Understanding Serum's Miscellaneous Filters
While most softsynths include classic options like lowpass, highpass, bandpass, notch (and sometimes comb and formant) with different roll-off slopes, Serum’s filter includes ninety modes. While many of these are variations on those mentioned above, as well as 21 combination modes that are reminiscent of the original Oberheim Xpander, the “miscellaneous” group is of special note.
Here, you’ll find a few filter types that aren’t immediately obvious in their uses. Granted, the EQs are relatively self-explanatory, as are the ring mod options. But it’s worth exploring the more esoteric modes below:
- Works a lot like a bit-crusher, with low “cutoff” values dissolving the sound into a mass of digital grunge. Try applying this filter type to one of the white noise options and the result will be quite similar to vintage video game explosions. Bottom line: It’s great for fans of the chiptune genre.
- At first, listen, this mode doesn’t seem to add a traditional reverb tail to the sound, unless you use extremely low cutoff values, resulting in a tight room reverb. At its core, the Reverb filter is actually a feedback delay network that can be used for hard-to-reproduce physical modeling effects when the cutoff is static. When the cutoff is modulated, all bets are off, as it sounds a bit like a flanger through a wormhole. For squeaky transients, modulate the cutoff quickly with an envelope. For full-on mayhem, use an LFO.
- PRO TIP: All of Serum’s filter types are also available in its end-of-chain Filter effect, so if you want to hear the Reverb mode (or any other) in a different context, audition the options in the effect device.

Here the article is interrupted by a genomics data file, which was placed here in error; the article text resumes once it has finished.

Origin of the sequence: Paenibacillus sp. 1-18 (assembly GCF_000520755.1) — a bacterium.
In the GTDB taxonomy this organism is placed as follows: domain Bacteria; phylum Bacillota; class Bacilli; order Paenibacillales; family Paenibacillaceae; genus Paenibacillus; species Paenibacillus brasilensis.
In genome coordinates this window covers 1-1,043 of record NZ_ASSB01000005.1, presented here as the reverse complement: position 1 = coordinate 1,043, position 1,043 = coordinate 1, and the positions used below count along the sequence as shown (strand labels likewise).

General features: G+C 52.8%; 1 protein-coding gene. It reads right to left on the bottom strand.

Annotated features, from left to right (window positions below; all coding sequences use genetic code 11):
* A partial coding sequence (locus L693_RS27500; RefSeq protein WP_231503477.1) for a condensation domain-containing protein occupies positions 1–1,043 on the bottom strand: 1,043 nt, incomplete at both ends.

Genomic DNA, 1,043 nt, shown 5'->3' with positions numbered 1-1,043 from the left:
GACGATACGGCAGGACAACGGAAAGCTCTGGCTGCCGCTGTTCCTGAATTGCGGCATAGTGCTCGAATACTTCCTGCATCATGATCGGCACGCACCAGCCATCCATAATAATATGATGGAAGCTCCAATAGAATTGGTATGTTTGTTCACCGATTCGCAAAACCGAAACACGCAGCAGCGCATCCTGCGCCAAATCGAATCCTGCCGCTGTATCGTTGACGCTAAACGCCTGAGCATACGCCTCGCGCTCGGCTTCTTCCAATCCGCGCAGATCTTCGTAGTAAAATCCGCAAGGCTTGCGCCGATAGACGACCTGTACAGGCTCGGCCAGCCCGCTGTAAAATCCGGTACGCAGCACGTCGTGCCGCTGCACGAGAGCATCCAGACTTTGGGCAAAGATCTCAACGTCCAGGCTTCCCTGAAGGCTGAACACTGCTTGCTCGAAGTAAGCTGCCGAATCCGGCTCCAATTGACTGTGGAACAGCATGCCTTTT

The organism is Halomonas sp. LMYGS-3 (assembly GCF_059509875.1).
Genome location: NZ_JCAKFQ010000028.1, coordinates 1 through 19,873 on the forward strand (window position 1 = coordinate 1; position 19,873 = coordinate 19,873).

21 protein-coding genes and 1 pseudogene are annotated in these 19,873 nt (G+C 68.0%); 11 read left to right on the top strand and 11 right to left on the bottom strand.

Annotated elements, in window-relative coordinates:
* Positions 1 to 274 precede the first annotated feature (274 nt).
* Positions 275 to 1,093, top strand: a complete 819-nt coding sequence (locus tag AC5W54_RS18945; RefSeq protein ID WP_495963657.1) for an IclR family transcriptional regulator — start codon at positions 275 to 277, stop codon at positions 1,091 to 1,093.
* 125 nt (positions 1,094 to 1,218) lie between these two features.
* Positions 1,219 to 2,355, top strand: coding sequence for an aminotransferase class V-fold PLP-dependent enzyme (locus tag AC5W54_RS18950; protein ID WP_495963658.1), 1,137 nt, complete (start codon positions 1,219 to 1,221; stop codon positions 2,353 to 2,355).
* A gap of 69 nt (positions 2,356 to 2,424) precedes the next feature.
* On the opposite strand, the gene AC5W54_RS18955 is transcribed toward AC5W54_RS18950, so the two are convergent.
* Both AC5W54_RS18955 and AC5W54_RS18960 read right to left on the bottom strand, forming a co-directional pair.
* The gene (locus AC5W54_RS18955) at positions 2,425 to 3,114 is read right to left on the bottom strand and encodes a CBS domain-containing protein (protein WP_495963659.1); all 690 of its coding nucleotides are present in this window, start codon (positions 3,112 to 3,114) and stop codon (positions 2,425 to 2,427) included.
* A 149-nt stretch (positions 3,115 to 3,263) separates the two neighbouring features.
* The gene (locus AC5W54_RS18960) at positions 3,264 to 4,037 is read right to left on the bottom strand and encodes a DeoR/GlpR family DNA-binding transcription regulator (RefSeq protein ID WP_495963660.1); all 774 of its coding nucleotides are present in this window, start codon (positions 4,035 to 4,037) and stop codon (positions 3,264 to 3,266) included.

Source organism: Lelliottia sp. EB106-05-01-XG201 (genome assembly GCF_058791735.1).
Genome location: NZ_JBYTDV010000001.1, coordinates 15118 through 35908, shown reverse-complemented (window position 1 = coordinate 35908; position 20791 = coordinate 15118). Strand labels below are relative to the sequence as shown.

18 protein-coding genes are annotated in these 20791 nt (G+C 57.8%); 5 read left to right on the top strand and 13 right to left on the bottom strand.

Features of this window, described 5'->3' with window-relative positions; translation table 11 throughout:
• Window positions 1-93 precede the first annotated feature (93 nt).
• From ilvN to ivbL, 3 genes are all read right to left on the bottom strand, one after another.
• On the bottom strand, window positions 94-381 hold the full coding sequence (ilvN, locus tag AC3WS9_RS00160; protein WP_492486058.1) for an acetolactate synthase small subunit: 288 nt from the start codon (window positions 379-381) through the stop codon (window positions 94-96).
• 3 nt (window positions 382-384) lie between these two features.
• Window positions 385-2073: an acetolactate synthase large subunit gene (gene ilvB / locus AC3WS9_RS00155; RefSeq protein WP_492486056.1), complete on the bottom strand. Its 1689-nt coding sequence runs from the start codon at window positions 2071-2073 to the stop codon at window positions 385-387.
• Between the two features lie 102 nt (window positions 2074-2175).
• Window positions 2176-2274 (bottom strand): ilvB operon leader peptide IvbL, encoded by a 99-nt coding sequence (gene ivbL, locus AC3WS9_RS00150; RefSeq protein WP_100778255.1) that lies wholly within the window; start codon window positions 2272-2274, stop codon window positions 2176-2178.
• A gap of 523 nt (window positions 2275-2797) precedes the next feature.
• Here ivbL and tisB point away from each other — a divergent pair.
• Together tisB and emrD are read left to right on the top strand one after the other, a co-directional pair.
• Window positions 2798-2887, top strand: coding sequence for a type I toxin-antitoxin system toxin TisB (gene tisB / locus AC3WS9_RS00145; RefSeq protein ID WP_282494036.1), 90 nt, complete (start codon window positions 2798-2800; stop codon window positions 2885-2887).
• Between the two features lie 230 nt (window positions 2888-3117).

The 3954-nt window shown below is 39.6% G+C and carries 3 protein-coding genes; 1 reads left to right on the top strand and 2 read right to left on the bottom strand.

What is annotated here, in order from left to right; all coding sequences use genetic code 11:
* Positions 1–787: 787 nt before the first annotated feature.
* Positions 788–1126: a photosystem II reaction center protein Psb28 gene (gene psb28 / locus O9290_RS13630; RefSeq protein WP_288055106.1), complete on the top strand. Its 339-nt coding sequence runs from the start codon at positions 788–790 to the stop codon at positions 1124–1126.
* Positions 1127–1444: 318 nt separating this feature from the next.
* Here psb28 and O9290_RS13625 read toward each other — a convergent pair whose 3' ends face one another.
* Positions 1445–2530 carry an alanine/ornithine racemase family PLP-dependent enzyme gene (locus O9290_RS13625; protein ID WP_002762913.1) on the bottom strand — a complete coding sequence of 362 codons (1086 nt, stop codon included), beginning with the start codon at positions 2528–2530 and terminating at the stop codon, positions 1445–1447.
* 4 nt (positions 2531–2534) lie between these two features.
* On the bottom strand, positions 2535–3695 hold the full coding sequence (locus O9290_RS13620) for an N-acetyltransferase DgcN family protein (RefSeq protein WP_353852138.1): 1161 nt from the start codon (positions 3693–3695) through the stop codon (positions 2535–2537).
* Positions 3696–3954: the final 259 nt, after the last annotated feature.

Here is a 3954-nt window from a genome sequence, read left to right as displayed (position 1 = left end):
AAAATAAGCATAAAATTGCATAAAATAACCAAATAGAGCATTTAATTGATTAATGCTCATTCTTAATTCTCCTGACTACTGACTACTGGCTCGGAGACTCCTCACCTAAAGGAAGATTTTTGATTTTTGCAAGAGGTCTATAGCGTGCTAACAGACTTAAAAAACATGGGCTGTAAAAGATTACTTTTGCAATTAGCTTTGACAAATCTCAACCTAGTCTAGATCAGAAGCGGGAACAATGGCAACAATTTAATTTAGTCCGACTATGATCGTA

Formant I, II and III
- Each of these formant filters are optimized for different vowel transitions when adjusting the cutoff parameter. I’ve used these modes extensively for analog choir effects.
German LP and French LP
- These lowpass filter modes are amazingly warm, with an analog-like depth, though being located in the “Misc” category means they’re often overlooked. For the technically inclined, German is a “zero delay feedback” LPF, while French is a pair of LPFs cascading in series.
- PRO TIP: Watch those parameters. Many of the filter’s parameters actually change, depending on the filter mode. The top row of parameters is always cutoff, resonance, and pan (which offsets the cutoff in stereo, with increasing widths). The bottom row includes drive and mix, which controls the wet/dry balance of the filtered signal. The center parameter on the bottom row is the wild card that you should always note when switching between types. For example, in EQ modes, it’s a boost/cut parameter. Formant modes allow for further customization of vowel characteristics. In the multi modes, it governs filter morphing between the various slopes.